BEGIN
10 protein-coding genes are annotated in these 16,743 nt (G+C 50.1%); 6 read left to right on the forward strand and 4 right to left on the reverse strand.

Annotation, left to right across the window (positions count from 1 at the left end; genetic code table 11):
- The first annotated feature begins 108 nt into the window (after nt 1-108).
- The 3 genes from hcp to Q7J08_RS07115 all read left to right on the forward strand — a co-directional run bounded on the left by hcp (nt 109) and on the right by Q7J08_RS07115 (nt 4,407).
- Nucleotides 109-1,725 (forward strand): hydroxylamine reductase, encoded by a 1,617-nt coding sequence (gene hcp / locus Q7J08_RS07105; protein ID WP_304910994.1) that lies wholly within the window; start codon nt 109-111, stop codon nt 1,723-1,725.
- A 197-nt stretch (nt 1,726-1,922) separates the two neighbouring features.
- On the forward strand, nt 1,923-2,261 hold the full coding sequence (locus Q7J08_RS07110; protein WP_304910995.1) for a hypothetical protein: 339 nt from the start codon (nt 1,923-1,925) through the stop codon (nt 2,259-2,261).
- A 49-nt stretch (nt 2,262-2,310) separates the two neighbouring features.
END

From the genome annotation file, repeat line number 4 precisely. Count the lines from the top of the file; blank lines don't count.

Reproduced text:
- The 3 genes from hcp to Q7J08_RS07115 all read left to right on the forward strand — a co-directional run bounded on the left by hcp (nt 109) and on the right by Q7J08_RS07115 (nt 4,407).